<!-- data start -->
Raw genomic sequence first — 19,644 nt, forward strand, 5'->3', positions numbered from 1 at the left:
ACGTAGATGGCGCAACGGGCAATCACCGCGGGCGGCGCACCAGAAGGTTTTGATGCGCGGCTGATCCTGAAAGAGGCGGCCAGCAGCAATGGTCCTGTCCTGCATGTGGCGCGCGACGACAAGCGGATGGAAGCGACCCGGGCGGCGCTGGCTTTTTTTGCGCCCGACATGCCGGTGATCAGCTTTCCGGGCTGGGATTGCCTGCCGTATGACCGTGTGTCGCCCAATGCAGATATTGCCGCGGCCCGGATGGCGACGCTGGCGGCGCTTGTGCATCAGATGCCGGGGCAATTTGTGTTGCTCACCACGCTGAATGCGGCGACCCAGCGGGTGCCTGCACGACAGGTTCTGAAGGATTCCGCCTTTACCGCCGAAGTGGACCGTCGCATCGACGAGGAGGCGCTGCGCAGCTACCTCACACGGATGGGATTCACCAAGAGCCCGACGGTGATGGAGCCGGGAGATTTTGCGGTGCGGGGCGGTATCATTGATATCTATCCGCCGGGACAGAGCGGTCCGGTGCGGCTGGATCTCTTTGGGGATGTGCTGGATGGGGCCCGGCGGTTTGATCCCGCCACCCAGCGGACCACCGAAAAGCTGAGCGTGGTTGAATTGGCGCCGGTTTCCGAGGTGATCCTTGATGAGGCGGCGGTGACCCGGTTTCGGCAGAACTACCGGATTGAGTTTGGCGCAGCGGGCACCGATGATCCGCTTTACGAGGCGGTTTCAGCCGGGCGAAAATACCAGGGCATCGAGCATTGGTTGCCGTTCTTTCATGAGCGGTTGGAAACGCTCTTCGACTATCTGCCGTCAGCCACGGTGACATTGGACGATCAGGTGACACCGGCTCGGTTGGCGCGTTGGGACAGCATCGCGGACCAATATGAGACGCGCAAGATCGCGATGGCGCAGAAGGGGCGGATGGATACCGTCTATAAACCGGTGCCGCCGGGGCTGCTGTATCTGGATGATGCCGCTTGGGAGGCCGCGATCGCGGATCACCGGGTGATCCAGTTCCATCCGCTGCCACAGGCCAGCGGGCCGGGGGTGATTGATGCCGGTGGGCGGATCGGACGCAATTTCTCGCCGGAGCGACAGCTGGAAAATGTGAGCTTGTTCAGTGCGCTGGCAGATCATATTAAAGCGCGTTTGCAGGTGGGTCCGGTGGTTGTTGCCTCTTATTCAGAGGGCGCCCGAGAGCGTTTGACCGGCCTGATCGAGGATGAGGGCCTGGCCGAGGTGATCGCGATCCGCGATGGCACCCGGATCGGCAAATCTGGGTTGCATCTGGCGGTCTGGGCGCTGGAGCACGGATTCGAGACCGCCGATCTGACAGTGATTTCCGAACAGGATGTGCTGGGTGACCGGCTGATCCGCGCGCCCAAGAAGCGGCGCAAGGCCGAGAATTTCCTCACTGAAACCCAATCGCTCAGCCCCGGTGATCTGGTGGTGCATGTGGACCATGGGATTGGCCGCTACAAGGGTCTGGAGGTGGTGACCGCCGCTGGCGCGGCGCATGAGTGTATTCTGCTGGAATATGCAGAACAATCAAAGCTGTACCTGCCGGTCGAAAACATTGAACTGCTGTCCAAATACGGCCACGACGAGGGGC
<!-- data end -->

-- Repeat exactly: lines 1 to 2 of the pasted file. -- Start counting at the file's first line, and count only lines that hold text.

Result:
Raw genomic sequence first — 19,644 nt, forward strand, 5'->3', positions numbered from 1 at the left:
ACGTAGATGGCGCAACGGGCAATCACCGCGGGCGGCGCACCAGAAGGTTTTGATGCGCGGCTGATCCTGAAAGAGGCGGCCAGCAGCAATGGTCCTGTCCTGCATGTGGCGCGCGACGACAAGCGGATGGAAGCGACCCGGGCGGCGCTGGCTTTTTTTGCGCCCGACATGCCGGTGATCAGCTTTCCGGGCTGGGATTGCCTGCCGTATGACCGTGTGTCGCCCAATGCAGATATTGCCGCGGCCCGGATGGCGACGCTGGCGGCGCTTGTGCATCAGATGCCGGGGCAATTTGTGTTGCTCACCACGCTGAATGCGGCGACCCAGCGGGTGCCTGCACGACAGGTTCTGAAGGATTCCGCCTTTACCGCCGAAGTGGACCGTCGCATCGACGAGGAGGCGCTGCGCAGCTACCTCACACGGATGGGATTCACCAAGAGCCCGACGGTGATGGAGCCGGGAGATTTTGCGGTGCGGGGCGGTATCATTGATATCTATCCGCCGGGACAGAGCGGTCCGGTGCGGCTGGATCTCTTTGGGGATGTGCTGGATGGGGCCCGGCGGTTTGATCCCGCCACCCAGCGGACCACCGAAAAGCTGAGCGTGGTTGAATTGGCGCCGGTTTCCGAGGTGATCCTTGATGAGGCGGCGGTGACCCGGTTTCGGCAGAACTACCGGATTGAGTTTGGCGCAGCGGGCACCGATGATCCGCTTTACGAGGCGGTTTCAGCCGGGCGAAAATACCAGGGCATCGAGCATTGGTTGCCGTTCTTTCATGAGCGGTTGGAAACGCTCTTCGACTATCTGCCGTCAGCCACGGTGACATTGGACGATCAGGTGACACCGGCTCGGTTGGCGCGTTGGGACAGCATCGCGGACCAATATGAGACGCGCAAGATCGCGATGGCGCAGAAGGGGCGGATGGATACCGTCTATAAACCGGTGCCGCCGGGGCTGCTGTATCTGGATGATGCCGCTTGGGAGGCCGCGATCGCGGATCACCGGGTGATCCAGTTCCATCCGCTGCCACAGGCCAGCGGGCCGGGGGTGATTGATGCCGGTGGGCGGATCGGACGCAATTTCTCGCCGGAGCGACAGCTGGAAAATGTGAGCTTGTTCAGTGCGCTGGCAGATCATATTAAAGCGCGTTTGCAGGTGGGTCCGGTGGTTGTTGCCTCTTATTCAGAGGGCGCCCGAGAGCGTTTGACCGGCCTGATCGAGGATGAGGGCCTGGCCGAGGTGATCGCGATCCGCGATGGCACCCGGATCGGCAAATCTGGGTTGCATCTGGCGGTCTGGGCGCTGGAGCACGGATTCGAGACCGCCGATCTGACAGTGATTTCCGAACAGGATGTGCTGGGTGACCGGCTGATCCGCGCGCCCAAGAAGCGGCGCAAGGCCGAGAATTTCCTCACTGAAACCCAATCGCTCAGCCCCGGTGATCTGGTGGTGCATGTGGACCATGGGATTGGCCGCTACAAGGGTCTGGAGGTGGTGACCGCCGCTGGCGCGGCGCATGAGTGTATTCTGCTGGAATATGCAGAACAATCAAAGCTGTACCTGCCGGTCGAAAACATTGAACTGCTGTCCAAATACGGCCACGACGAGGGGC